That is, in the fifth aspect, in a particular case, for example, when the nozzle of the beverage dispenser is cleaned, the alarm means is made inoperative by the switch so that no alarm is issued.

According to a sixth aspect, a beverage dispenser as defined by any one of the first to the fifth aspect is provided, wherein the alarm means is an acoustic generator.

That is, in the sixth aspect, even if the next user or a person in charge of the beverage dispenser is working or in conversation with others, it is possible to immediately inform him of the occurrence of the problem through by sound.

The above-mentioned aspects have a common effect to inform those around the dispenser of a fact in that something unusual has had access to the nozzle of the beverage dispenser and to indirectly prevent the operator from gaining access thereto.

Further, according to the second aspect, another effect is provided in that the operator is able to normally use the beverage dispenser.

Further, according to the third aspect, another effect is provided in that the operator is able to use the beverage dispenser particularly when the receptacle is taken out.

Further, according to the fourth aspect, another effect is provided in that the operator is able to use the beverage dispenser particularly when the beverage is ejected.

Further, according to the fifth aspect, another effect is provided in that it is possible to make the alarm means inoperative when unnecessary.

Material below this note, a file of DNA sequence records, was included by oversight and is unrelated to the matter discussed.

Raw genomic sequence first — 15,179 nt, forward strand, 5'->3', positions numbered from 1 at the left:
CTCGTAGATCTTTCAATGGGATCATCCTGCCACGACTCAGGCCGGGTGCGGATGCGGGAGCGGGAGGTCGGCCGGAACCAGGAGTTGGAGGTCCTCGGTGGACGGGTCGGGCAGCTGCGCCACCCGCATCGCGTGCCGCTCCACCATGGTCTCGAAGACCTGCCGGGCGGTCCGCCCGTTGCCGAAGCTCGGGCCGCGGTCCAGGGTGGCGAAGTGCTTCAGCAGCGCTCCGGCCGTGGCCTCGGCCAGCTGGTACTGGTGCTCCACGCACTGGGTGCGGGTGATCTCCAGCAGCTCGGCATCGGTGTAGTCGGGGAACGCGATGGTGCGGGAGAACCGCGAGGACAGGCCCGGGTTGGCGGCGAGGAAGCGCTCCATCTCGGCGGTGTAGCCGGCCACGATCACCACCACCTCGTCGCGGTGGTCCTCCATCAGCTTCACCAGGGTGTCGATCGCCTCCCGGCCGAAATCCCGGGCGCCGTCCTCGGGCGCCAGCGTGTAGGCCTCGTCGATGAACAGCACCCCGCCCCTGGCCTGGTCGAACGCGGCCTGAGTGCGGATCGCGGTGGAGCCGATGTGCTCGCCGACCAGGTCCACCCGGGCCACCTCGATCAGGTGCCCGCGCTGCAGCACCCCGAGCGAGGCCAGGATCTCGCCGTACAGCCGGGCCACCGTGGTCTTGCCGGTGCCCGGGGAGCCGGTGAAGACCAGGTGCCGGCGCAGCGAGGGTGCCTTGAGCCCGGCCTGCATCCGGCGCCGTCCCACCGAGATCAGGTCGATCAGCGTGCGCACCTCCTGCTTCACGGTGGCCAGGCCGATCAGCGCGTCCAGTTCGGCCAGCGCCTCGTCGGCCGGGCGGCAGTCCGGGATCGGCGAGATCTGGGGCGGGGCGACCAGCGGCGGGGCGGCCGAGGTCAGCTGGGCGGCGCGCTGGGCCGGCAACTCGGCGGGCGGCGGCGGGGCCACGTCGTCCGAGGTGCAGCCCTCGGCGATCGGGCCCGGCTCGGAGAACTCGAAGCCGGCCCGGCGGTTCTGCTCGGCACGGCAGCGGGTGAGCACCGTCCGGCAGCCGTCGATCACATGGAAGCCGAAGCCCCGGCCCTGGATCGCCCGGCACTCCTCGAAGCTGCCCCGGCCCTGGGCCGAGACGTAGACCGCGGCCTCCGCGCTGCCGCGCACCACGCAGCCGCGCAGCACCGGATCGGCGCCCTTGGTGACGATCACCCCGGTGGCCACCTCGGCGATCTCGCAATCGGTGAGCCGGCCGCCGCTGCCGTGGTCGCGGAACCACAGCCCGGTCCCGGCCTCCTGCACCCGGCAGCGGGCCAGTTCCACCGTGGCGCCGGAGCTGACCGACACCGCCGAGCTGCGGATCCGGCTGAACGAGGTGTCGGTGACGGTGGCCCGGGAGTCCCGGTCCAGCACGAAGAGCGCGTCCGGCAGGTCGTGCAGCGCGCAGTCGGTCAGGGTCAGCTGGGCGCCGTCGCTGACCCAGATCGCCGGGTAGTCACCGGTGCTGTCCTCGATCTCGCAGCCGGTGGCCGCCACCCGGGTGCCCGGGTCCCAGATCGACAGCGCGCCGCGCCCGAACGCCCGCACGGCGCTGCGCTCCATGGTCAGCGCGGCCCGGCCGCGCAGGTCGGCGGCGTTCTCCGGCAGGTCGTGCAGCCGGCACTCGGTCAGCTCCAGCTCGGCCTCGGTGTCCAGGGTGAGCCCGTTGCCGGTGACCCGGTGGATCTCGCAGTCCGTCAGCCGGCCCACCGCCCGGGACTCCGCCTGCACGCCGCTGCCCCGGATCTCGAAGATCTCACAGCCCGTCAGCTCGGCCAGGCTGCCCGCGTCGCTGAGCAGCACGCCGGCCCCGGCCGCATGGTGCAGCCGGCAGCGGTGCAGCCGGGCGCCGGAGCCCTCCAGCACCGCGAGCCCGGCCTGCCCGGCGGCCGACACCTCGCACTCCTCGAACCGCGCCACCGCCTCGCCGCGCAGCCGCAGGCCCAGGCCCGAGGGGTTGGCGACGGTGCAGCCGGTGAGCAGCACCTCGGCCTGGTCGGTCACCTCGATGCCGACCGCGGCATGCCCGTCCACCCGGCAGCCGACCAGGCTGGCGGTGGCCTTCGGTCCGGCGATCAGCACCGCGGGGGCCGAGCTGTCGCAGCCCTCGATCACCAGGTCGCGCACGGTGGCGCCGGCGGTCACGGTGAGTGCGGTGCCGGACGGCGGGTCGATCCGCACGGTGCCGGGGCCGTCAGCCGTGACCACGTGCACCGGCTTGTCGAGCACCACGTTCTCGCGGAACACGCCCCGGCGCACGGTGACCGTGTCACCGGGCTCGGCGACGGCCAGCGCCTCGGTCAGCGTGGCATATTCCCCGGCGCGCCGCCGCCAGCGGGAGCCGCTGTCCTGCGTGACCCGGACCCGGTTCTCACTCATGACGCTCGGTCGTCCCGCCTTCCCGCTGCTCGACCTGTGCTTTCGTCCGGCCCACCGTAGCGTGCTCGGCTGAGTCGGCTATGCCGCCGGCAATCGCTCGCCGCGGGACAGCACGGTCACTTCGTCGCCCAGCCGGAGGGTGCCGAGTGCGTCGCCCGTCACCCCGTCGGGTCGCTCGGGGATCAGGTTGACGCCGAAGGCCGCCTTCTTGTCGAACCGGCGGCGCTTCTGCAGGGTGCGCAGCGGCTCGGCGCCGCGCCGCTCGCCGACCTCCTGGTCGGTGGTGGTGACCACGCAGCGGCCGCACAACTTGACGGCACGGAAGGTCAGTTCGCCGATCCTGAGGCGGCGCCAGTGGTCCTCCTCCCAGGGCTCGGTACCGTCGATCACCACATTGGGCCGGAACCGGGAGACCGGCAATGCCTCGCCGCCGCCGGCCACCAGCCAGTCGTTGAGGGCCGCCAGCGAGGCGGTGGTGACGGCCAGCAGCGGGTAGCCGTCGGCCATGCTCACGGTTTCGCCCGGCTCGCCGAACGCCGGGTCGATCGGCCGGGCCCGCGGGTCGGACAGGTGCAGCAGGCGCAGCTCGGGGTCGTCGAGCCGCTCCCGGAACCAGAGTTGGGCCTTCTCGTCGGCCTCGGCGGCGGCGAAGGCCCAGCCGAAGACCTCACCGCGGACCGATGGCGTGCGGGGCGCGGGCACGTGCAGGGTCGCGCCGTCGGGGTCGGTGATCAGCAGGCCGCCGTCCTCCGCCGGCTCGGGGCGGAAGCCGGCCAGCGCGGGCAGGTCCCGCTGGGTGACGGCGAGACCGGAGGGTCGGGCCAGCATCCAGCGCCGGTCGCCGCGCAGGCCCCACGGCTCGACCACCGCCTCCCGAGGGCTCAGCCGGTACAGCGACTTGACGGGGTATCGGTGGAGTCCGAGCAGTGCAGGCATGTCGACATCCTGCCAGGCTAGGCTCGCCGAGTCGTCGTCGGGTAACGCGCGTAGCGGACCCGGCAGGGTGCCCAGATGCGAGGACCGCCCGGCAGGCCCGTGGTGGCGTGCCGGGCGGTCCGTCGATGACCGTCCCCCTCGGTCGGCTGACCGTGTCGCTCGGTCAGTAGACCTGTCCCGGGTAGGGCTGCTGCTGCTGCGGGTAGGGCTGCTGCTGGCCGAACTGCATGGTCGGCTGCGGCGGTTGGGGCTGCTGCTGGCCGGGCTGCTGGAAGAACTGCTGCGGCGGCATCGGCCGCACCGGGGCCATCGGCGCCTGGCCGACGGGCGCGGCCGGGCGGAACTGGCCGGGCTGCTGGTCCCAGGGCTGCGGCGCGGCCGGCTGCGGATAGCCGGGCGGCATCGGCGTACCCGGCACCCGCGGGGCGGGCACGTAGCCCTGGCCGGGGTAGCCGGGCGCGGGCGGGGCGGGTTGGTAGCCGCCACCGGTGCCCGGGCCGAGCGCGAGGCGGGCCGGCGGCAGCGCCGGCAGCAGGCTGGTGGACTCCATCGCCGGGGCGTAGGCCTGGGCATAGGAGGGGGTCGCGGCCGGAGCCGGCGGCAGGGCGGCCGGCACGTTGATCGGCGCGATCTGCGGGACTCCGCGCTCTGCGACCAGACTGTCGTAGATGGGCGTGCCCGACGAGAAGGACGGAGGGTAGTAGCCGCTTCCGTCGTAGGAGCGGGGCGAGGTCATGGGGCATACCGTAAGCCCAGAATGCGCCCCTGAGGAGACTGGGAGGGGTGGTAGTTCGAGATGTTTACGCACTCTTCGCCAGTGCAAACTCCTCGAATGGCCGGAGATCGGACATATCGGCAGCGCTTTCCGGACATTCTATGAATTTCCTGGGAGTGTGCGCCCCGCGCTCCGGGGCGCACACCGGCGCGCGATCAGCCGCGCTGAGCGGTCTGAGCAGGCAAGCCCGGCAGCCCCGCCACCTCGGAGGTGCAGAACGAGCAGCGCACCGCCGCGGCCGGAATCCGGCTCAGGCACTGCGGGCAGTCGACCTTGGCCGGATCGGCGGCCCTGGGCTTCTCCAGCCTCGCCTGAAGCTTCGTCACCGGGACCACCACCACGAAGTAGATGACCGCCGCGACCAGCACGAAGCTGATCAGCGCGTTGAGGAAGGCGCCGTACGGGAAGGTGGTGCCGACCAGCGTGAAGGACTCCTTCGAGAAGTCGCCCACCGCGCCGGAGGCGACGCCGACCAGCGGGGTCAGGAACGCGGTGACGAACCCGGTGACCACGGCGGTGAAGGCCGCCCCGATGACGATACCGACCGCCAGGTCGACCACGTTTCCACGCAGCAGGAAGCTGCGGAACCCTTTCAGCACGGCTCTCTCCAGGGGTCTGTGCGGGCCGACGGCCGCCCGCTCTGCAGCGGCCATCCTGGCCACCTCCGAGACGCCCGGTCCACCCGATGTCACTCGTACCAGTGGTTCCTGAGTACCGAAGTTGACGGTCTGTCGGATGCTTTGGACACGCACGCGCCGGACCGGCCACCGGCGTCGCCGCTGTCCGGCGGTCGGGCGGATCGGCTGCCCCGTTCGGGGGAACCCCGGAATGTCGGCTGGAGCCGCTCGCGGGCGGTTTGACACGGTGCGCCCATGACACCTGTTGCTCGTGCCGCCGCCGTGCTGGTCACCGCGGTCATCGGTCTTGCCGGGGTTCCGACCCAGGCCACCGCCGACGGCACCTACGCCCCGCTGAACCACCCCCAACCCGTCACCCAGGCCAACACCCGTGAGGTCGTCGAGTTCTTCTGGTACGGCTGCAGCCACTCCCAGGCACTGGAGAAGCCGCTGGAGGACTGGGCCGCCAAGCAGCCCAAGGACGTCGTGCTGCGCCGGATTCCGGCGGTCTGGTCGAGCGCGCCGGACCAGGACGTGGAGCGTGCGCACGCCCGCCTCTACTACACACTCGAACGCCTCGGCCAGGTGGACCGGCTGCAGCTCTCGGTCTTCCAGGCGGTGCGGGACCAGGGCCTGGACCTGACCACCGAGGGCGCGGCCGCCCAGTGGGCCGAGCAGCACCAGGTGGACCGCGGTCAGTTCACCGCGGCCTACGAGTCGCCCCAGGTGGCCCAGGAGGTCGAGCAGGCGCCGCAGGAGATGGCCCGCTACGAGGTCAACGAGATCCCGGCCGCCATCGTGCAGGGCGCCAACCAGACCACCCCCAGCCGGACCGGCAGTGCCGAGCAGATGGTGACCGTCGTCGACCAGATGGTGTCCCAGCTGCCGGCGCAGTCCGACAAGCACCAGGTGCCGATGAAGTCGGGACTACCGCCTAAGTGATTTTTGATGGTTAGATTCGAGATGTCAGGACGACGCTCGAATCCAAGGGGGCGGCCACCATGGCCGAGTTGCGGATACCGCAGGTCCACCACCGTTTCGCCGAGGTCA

Further, according to the sixth aspect, another effect is provided in that the problem is informed immediately after it has happened.

These and other objects, features and advantages of the present invention will be more apparent from the following detailed description of the preferred embodiments with reference to the attached drawings.

BRIEF DESCRIPTION OF THE DRAWINGS

In the drawings:

FIG. 1 is a front view of a beverage dispenser according to the present invention;

FIG. 2 is a front view of the inventive beverage dispenser from which a front door and a nozzle cover are removed;

FIG. 3 illustrates a system for controlling the inventive beverage dispenser; and

FIG. 4 is a flow chart illustrating the operation of the inventive beverage dispenser.

DETAILED DESCRIPTION OF THE PREFERRED EMBODIMENTS

The embodiments of the present invention will be described below with reference to the attached drawings wherein the same reference numerals are used for denoting the same or similar elements. For the purpose of facilitating understanding, the scales of these drawings are properly changed.